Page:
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The Tape: Third Quarter Reflections 9/18

Sorry folks, only have time for the third quarter today. I'll finish up tomorrow, and see if we can read anything into the stats, see how the last two weeks compare, if we can pick up any strategic tendencies in the early going and maybe look into the Deion Branch's play in different formations, but for now...

  • Lofa Tatupu made a game changing interception on the Cardinals first drive of the half. You might have noticed that, but did you notice...The Hawks are in a base defensive package. Ken Whisenhunt's power rushing attack kept Seattle in a base package for most of the contest. Both of the corners are deep, Deon Grant is deep and Brian Russell is shallow--I'm about ready to say that these two are used interchangeably. It's first and ten, the Cards are on their seventh play, driving, nearing midfield. The call is a play action, at first all three linebackers stay shallow spying the backfield. Matt Leinart is staring a hole into Larry Fitzgerald, Tatupu reads the play-fake and turns back sprinting into position. No sooner does he turn back to the line of scrimmage than the ball arrives, the young Pro Bowler catches then sprints 18 yards back across the fifty. Just an awesome and truly improbable play. Tatupu reads Leinart expertly and makes a catch many receivers would drop. Fitzgerald was otherwise nearly uncovered, if Tatupu had merely defensed the play it would have been impressive, but the reflexes it takes to catch a ball unseen is astounding.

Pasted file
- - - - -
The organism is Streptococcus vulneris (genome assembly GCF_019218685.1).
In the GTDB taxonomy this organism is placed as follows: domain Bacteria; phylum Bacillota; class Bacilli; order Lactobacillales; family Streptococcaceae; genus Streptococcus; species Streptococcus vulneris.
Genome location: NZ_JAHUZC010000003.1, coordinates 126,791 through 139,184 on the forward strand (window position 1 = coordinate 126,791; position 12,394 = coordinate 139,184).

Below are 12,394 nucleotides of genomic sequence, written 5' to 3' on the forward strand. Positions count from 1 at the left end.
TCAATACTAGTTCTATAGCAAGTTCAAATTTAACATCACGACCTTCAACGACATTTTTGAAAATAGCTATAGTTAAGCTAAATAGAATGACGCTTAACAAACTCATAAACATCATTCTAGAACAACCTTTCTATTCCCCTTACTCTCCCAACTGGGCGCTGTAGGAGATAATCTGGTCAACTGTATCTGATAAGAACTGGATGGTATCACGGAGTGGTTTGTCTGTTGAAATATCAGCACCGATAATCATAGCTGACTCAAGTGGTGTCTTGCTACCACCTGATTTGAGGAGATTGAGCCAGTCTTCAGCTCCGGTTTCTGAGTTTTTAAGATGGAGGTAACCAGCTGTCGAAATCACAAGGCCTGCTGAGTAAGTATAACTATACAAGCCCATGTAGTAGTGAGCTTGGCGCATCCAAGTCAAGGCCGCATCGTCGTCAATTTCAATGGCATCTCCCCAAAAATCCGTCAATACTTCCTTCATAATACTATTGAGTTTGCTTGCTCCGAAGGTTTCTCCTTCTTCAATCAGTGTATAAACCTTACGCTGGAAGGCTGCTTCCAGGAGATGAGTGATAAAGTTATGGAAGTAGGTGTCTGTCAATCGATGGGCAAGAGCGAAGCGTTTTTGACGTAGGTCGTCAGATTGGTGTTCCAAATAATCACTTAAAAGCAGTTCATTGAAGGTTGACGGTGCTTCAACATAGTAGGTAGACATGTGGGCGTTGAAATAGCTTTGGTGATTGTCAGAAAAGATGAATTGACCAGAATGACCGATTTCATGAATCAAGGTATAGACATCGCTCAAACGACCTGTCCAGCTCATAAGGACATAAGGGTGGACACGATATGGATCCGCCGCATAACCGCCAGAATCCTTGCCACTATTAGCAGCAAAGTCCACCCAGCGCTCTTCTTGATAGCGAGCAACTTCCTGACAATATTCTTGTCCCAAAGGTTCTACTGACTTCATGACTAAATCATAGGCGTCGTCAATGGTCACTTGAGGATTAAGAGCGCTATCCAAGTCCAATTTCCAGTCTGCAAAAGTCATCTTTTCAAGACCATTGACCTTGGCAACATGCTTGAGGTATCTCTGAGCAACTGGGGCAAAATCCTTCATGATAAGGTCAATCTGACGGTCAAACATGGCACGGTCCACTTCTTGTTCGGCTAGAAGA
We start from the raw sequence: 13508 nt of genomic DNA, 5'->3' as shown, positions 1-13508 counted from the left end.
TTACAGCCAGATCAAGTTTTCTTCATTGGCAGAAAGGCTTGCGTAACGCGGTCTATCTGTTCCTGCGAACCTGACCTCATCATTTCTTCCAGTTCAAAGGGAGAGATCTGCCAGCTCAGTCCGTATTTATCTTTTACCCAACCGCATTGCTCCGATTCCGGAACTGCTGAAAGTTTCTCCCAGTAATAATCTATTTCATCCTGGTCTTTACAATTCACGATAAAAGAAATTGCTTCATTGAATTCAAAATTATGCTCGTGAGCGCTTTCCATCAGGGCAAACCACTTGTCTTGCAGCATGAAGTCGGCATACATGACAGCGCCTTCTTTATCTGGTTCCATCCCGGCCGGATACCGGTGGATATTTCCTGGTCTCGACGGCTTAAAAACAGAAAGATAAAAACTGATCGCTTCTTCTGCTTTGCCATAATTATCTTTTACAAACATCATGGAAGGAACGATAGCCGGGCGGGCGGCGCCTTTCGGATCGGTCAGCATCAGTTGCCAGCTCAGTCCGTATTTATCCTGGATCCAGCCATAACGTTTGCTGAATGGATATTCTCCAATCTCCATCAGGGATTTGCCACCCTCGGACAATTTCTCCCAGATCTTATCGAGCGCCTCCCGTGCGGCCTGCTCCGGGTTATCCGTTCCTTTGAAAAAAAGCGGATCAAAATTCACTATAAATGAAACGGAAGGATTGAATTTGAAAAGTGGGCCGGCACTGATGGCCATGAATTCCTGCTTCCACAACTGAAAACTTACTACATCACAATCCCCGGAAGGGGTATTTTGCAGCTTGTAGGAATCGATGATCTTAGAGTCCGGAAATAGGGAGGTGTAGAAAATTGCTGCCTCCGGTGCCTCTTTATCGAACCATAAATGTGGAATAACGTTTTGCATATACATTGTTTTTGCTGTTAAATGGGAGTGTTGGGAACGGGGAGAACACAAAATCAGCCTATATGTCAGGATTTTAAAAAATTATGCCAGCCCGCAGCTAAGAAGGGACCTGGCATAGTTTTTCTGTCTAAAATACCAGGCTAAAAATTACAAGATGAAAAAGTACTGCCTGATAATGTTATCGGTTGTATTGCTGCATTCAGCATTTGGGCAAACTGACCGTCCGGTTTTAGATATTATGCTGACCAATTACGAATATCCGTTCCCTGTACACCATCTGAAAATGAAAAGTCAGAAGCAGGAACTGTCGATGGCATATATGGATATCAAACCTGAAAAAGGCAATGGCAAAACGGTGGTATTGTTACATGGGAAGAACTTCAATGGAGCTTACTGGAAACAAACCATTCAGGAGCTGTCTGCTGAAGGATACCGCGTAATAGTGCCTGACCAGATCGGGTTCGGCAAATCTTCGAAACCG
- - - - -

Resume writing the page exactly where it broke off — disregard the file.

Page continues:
• The line really started to gel in the second half. Rob Sims, in particular, recording two slick pull blocks. Walter Jones also looked much better after six shaky quarters. Their play, far more than Alexander, is why the rush offense came to life in the third quarter.
  • Marcus Trufant often gives too much cushion in coverage. If you're playing Rodney Marvin Harrison perhaps the five yard separation is warranted, but against Anquan Boldin playing so soft allows for a lot of short, but productive completions.
  • The Hawks slant attack hasn't been working recently and Eric Green's near interception on the third play of the Hawks' second drive might explain why. The slant works best when the corner gives enough cushion for the receiver to keep a step ahead. The way to do that is to take a false step forward before breaking into a slant. The false first step opens the possibility of a downfield route and gets the cornerback's momentum moving backwards. On this play Deion Branch made a cardinal mistake, he began moving laterally off the snap. Green had little trouble reading slant and immediately broke down on the route. I would like to think that this is something that could be resolved by the Hawks over the next week in film study, because the slant pass is a staple of the Walsh offense, but recently it's been anything but beneficial for the Hawks.